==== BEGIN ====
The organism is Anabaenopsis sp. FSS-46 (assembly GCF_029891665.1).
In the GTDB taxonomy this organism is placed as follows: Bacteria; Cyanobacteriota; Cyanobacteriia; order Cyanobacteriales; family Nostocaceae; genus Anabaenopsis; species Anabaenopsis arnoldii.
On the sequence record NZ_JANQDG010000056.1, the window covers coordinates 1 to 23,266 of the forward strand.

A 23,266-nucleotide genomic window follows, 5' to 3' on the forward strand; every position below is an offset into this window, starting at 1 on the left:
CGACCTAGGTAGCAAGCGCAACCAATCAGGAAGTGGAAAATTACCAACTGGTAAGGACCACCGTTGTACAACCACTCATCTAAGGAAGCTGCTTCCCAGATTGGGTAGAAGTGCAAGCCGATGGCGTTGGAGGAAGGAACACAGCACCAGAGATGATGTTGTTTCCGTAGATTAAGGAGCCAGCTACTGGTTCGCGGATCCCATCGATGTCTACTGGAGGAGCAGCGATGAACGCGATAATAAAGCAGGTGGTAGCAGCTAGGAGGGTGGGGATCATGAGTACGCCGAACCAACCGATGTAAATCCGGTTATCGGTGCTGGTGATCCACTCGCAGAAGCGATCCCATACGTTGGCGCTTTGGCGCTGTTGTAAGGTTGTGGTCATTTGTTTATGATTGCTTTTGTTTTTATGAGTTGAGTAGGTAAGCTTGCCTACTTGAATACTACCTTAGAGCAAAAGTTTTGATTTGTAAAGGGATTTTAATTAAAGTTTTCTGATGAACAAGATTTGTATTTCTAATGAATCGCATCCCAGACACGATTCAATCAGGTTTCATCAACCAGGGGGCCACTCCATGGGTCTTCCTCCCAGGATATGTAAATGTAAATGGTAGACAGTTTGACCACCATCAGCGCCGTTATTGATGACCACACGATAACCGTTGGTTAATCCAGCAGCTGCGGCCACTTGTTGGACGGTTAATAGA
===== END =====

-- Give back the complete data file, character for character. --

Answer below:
The organism is Anabaenopsis sp. FSS-46 (assembly GCF_029891665.1).
In the GTDB taxonomy this organism is placed as follows: Bacteria; Cyanobacteriota; Cyanobacteriia; order Cyanobacteriales; family Nostocaceae; genus Anabaenopsis; species Anabaenopsis arnoldii.
On the sequence record NZ_JANQDG010000056.1, the window covers coordinates 1 to 23,266 of the forward strand.

A 23,266-nucleotide genomic window follows, 5' to 3' on the forward strand; every position below is an offset into this window, starting at 1 on the left:
CGACCTAGGTAGCAAGCGCAACCAATCAGGAAGTGGAAAATTACCAACTGGTAAGGACCACCGTTGTACAACCACTCATCTAAGGAAGCTGCTTCCCAGATTGGGTAGAAGTGCAAGCCGATGGCGTTGGAGGAAGGAACACAGCACCAGAGATGATGTTGTTTCCGTAGATTAAGGAGCCAGCTACTGGTTCGCGGATCCCATCGATGTCTACTGGAGGAGCAGCGATGAACGCGATAATAAAGCAGGTGGTAGCAGCTAGGAGGGTGGGGATCATGAGTACGCCGAACCAACCGATGTAAATCCGGTTATCGGTGCTGGTGATCCACTCGCAGAAGCGATCCCATACGTTGGCGCTTTGGCGCTGTTGTAAGGTTGTGGTCATTTGTTTATGATTGCTTTTGTTTTTATGAGTTGAGTAGGTAAGCTTGCCTACTTGAATACTACCTTAGAGCAAAAGTTTTGATTTGTAAAGGGATTTTAATTAAAGTTTTCTGATGAACAAGATTTGTATTTCTAATGAATCGCATCCCAGACACGATTCAATCAGGTTTCATCAACCAGGGGGCCACTCCATGGGTCTTCCTCCCAGGATATGTAAATGTAAATGGTAGACAGTTTGACCACCATCAGCGCCGTTATTGATGACCACACGATAACCGTTGGTTAATCCAGCAGCTGCGGCCACTTGTTGGACGGTTAATAGA